And of course it will be a 'cycling lobby' that will call for a cycling path

    4. Response from Elfan ap Rees, Chief Executive, North Somerset Council:

      Bill Roberts
      Petition Organizer

      This is the man who has the power to make the decision over whether the cycle path is built or not. I would have more faith in the process if he used less inflamatory language. He emailed this afternoon in response to this petition:

      "It would be really helpful if those cyclists actually used the cycleways elsewhere in the district that have been provided instead of arrogantly ignoring them by cycling on adjacent roads designed for traffic at speeds of 40/50/60 mph. Similarly riding on pavements amidst pedestrians.

      Until they are better behaved I can understand why there is opposition to new cycletrack schemes.

      Neither am I influenced by a petition signed by people who do not live in the vicinity of Long Ashton, know little of the true circumstances and have only one sheeplike point of view.

      North Somerset Council has to consider all road users and the decision will be made with that in mind ,not to just satisfy a cycling lobby."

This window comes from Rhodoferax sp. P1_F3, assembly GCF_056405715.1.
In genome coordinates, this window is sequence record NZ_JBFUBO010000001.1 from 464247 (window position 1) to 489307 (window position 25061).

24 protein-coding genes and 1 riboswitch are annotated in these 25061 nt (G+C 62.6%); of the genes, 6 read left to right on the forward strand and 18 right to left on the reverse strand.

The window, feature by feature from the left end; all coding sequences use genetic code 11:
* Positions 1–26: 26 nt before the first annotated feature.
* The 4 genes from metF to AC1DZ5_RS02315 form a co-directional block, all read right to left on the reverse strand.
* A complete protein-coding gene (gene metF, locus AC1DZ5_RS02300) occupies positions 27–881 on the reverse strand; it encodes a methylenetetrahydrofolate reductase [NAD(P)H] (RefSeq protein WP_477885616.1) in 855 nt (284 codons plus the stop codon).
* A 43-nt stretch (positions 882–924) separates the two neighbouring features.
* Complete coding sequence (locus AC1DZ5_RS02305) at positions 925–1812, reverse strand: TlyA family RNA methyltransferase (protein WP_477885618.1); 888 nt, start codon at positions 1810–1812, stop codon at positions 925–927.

5. Decision-maker Elfan ap Rees responds:

      Elfan ap Rees

      It would be really helpful if those cyclists actually used the cycleways elsewhere in the district that have been provided instead of arrogantly ignoring them by cycling on adjacent roads designed for traffic at speeds of 40/50/60 mph....


    6. Reached 100 signatures

    Supporters

    Reasons for signing

    • David Baughan BACKWELL, UNITED KINGDOM
      • almost 2 years ago

      I commute to work (from Backwell to Bristol) along this section of road 3 times a week and it would dignificantly reduce the danger of this section which is very fast and unlit, making cyclists less likely to be involved in accidents. This is a heavily used cycle commuter route into Bristol and by kids from LA to Nailsea & Backwell. If this were is a factory and a H&S assesment were done on it it would be closed!!!!

      REPORT THIS COMMENT:
    • Terry Miller BRISTOL, UNITED KINGDOM
      • almost 2 years ago

      I helped plant some of the hedge alongside Flaxbourton Greenway stretch of Festival Way.

      As a slow cyclist this is a "missing link" in the Festival Way. Its completion would increase cycling both by local school children & other cyclists.

      Faster cyclists do not mix well with pedestrians or slower cyclists on narrow off-road shared pavements.

      See LTN 2/08 8.2.3.

      8.2 Design speed